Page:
Newbie question - thermostat functioning and baseboard heaters
Hi, I've bought a new house that has baseboard heaters. I'm fairly handy around the house but have never before had a oil-fuel furnace or baseboard heaters. After figuring out how to bleed air out of my baseboards, I turned the heat on over weekend and my immediate issue is that my house is too hot. I have the thermostat set to HEAT with it on HOLD at 63°. When I woke up this morning, the house was 72° (according to both the thermostat itself and another thermometer I have) and the temperature outside was 50°.
In addition, I have heard the furnace light up 4 times in the last hour. It burns for maybe 30 or 60 seconds and shuts off. There's not any hot water running in the house and the heat should not be on because it's so hot in here.
Here's my setup: I have White-Rodgers 1F80-261 thermostat. The thermostat appears relatively new, has batteries, etc. It's in SL mode with the the two wires hooked up to the "W" and "RH" terminals and a heating system with an fuel-oil lit furnace with (water) baseboard heaters. The furnace is heats (1) the water for the baseboards when the heat is on) and (2) hot water for the kitchen, bathroom, etc. This is a Burnham America V-14 furnace, my home inspector guessed it was around 15 years old.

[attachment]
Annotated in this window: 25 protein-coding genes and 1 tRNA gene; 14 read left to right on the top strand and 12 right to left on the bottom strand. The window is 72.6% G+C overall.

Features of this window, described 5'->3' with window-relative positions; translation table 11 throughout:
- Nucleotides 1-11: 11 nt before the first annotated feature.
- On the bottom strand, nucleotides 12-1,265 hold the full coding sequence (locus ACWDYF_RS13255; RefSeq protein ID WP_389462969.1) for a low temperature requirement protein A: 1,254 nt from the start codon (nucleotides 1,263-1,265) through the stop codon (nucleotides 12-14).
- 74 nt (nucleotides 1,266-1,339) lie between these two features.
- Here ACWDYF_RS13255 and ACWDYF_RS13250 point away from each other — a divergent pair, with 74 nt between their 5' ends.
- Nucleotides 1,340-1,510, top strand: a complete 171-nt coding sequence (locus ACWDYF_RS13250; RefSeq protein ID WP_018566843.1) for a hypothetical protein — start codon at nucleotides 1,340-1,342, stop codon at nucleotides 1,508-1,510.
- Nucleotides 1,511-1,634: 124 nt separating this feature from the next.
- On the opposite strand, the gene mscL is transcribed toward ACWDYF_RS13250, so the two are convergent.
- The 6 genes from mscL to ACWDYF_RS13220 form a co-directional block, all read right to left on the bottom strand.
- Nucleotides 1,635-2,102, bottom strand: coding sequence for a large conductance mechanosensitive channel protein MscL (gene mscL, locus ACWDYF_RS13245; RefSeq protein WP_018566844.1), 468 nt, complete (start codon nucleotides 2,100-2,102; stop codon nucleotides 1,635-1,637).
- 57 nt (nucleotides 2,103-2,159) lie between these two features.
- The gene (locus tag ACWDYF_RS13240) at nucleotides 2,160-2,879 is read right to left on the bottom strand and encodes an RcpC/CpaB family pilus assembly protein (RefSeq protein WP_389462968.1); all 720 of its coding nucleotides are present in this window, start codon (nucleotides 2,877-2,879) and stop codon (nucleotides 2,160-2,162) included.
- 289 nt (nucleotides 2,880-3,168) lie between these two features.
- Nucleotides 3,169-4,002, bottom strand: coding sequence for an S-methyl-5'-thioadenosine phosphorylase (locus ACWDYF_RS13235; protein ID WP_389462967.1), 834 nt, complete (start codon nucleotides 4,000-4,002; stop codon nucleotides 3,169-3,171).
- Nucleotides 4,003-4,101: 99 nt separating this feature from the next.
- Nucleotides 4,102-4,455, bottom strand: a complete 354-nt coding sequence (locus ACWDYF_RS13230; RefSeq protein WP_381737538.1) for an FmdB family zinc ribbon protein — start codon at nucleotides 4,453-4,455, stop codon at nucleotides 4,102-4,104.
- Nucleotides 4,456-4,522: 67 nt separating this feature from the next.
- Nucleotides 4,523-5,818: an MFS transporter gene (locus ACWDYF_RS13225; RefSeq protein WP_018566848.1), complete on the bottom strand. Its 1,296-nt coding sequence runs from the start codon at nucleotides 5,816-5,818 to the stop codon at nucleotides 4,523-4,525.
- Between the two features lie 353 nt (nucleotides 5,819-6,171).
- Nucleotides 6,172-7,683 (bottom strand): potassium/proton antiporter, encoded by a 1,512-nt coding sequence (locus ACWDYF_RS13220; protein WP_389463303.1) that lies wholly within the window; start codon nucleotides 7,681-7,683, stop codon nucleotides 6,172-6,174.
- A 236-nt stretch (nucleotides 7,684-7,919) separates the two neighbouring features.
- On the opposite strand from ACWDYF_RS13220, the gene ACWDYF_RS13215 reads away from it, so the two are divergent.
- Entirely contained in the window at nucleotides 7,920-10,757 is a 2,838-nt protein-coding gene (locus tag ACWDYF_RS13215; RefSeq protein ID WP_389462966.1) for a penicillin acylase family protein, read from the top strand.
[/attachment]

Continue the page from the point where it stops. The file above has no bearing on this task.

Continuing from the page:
Could you please help? I don't understand how this system works or is supposed to work. I can't find an owner's manual anywhere and the B-A 1-800 number refuses to help. I'd appreciate any help with this problem or help finding some good reading material. Thanks!
Hi, I have a simular system. The boiler maintains a low and high temp. mine has dials where i lower the temp. in the summer and raise it in the winter. summer 140-160, winter 170-190 degrees, 20 deg. spread. It runs now making domestic hot water. sink/shower. you could turn it off and only turn it on for dishes, showers etc. in the summer.
Thanks for the suggestion. I had a plumber here today (sewer backing-up into basement--yuck). I ran the issue by him and he diagnosed the problem without looking at it, in his first sentence.
Here's the fix:
There was this (green) valve on the system that had been left "open." That made the water circulate through the system backwards, regardless of the thermostat. The valve is used for maintenance and should be left "closed." When I bled the system, it improved the circulation and started heating more. It had nothing to do with the thermostat at all.